Use input from the tribe. Most work in STEM fields relies on a team and a team-based workplace. Look at any research paper or discovery, and you’ll see a list of names contributing to the outcome. Developing a skilled team requires the soft skills that build team affiliations. The collaborative and consultative leadership that builds teams draws on the kind of leadership where women often excel.
So if the best work is done with and in a team, why not get the team involved in decisions about development opportunities and promotion? Using input from the “tribe” will play to women’s established strengths and showcase their talents. Research shows that more joint evaluations of individual performance overcomes the gender stereotyping that happens in individual evaluation. Those that have most benefited from an individual’s work and efforts would be able to present to a panel about her capacity, the quality of her work, and her relationships.
A tribe can also help women directly in their self-promotion. Women often struggle with the discourse of promotion and with creating the images of power and identity. Constructing a narrative of power and capability can be more difficult for women, especially when the achievements are team-based. For example, women have been deemed poor leaders because they spoke about team achievements by saying “we did…” rather than “I led the team…” Such slight language preferences can be the deciding factor in being promoted or not. But by allowing a team or tribe to advocate for a woman and her talents, others have the opportunity to help “sell” the individual.
Promote based on trust, not on burden of proof. Employees are hired because they are qualified do the job. Once hired, there is mutual contract of trust between the employer and employee to do the job and do it well. Studies show the importance of trust in high performance.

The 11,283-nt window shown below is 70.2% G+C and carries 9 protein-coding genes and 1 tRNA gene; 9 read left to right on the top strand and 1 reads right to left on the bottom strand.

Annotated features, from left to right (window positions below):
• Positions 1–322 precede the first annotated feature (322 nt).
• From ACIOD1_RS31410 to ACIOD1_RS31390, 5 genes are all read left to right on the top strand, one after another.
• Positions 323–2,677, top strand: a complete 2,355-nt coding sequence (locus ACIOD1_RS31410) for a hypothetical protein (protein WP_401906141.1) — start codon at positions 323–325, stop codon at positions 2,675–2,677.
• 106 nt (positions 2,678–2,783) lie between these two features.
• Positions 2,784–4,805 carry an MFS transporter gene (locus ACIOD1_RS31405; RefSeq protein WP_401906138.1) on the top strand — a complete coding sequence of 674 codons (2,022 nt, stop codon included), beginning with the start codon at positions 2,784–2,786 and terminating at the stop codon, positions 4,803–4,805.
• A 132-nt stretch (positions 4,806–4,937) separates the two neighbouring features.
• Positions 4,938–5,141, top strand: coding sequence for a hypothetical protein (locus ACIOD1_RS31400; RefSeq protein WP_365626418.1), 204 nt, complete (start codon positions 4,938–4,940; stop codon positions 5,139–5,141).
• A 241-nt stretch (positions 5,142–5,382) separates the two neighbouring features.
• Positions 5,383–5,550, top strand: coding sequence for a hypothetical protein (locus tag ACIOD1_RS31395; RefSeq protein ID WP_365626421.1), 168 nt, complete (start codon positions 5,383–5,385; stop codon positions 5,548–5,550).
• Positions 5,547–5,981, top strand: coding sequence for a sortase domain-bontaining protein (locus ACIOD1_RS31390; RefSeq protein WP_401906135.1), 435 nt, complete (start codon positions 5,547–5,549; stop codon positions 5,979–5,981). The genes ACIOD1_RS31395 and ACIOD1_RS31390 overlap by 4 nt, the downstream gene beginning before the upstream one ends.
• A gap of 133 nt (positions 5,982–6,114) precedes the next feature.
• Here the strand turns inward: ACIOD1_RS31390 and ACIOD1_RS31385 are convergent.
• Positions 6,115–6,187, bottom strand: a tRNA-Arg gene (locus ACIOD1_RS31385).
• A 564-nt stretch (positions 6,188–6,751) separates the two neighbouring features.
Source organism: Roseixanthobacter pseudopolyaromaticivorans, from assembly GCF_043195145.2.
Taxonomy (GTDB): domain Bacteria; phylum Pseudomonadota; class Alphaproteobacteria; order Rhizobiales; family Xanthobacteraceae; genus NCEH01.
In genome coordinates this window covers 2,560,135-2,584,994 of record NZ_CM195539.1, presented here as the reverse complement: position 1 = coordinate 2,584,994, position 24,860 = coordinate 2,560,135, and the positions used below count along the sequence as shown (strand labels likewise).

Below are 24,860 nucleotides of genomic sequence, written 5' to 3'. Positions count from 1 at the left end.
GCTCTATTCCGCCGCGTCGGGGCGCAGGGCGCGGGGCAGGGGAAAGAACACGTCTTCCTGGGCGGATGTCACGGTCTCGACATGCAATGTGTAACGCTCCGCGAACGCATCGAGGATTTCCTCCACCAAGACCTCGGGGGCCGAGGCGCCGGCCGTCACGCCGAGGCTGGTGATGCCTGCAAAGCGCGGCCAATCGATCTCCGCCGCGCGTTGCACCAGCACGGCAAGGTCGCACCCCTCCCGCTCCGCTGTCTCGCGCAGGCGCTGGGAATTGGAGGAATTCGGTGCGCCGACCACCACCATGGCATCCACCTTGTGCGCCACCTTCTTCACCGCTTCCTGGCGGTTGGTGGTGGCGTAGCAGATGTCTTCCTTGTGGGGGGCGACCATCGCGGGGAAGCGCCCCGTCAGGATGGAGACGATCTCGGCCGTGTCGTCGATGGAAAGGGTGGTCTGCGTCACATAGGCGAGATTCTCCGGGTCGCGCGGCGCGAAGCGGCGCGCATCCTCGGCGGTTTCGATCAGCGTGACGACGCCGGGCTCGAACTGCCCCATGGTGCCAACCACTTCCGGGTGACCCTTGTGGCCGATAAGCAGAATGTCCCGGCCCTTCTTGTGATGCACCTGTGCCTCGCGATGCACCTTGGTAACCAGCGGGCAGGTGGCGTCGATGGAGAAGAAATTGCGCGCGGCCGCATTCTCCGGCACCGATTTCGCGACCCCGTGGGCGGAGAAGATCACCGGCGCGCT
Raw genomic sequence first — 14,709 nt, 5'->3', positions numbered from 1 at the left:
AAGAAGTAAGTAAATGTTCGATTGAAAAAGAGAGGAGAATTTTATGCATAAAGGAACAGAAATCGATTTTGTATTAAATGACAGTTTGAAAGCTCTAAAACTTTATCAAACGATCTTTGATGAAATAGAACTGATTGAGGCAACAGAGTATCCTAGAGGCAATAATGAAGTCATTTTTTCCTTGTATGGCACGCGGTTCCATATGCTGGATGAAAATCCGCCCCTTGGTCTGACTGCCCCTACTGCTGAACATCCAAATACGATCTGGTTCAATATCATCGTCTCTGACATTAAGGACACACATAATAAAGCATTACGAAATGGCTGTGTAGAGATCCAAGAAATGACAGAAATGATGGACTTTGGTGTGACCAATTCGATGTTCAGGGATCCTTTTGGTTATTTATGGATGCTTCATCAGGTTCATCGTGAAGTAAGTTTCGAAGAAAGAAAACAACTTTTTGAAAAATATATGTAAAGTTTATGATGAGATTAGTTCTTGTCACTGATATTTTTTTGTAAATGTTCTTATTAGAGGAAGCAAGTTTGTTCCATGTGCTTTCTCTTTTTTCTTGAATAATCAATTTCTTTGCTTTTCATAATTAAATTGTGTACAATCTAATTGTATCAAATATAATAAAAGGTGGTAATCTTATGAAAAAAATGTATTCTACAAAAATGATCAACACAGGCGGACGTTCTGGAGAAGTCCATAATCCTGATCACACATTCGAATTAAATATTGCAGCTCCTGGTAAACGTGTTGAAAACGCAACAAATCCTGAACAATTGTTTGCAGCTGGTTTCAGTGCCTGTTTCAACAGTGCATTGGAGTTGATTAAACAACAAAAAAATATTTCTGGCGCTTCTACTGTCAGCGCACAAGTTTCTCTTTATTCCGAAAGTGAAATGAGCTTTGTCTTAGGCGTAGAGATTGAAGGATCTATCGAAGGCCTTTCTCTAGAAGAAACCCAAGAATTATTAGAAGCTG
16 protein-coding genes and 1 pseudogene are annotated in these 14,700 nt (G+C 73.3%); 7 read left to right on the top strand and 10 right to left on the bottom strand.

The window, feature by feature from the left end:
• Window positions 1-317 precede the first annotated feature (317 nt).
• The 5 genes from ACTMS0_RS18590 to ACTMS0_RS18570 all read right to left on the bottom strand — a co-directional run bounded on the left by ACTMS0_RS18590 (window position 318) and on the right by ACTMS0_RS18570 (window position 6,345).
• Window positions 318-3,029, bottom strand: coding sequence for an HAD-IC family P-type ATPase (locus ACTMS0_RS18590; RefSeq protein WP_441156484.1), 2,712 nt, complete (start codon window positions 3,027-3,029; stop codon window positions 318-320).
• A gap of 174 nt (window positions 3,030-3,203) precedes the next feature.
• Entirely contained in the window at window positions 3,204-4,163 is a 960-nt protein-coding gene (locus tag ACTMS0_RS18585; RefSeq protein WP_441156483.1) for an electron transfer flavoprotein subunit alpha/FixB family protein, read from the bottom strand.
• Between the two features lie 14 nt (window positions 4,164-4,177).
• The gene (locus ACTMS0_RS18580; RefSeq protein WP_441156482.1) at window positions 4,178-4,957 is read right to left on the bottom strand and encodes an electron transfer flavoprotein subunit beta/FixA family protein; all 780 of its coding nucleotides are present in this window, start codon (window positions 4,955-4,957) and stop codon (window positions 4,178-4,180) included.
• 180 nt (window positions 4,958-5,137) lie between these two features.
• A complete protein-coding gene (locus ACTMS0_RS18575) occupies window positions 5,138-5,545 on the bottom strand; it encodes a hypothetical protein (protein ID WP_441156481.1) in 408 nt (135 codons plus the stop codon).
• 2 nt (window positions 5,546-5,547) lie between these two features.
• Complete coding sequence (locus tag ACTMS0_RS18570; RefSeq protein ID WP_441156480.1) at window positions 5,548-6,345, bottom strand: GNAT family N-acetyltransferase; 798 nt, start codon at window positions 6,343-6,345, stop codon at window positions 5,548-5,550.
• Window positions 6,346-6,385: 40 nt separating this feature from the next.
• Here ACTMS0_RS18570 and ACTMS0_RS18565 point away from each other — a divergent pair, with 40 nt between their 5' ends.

Yet when it comes to promotion, trust is replaced by metrics and measures that focus on proof of merit, leaving women and other minorities at a disadvantage, due to factors like unconscious bias. In fact, for women in STEM, that largest drop rate is from mid-career to senior levels because these metrics for promotion work against them. For example, when women take a career break to raise children, they can’t make up for the drop in publications when they return. And this is a metric that can’t be replaced by even the most excellent performance. Why continue with a system of promotion that is flawed?
Instead, when facing an opportunity to promote, continue the reciprocity of trust. Building a promotion process based on trust not only affirms the contractual relationship between the work and the employee but also continues to establish conditions for high achievement. Especially if you’re using the organizational mentoring, learning, and development measures described above, there is little reason not to trust the quality of previous performance to continue to the next level of challenges. Change the requirements for promotion from jumping over obstacles to having mutual trust and an understanding of continued high performance.
It’s time to change the ways women in STEM grow and develop in the workplace. Standard norms of operating are creating unfair expectations and holding women back from the leadership opportunities they deserve. But by focusing on these three changes, we can keep these women in the careers they’ve worked so hard for, and reap the rewards of having female leaders in STEM.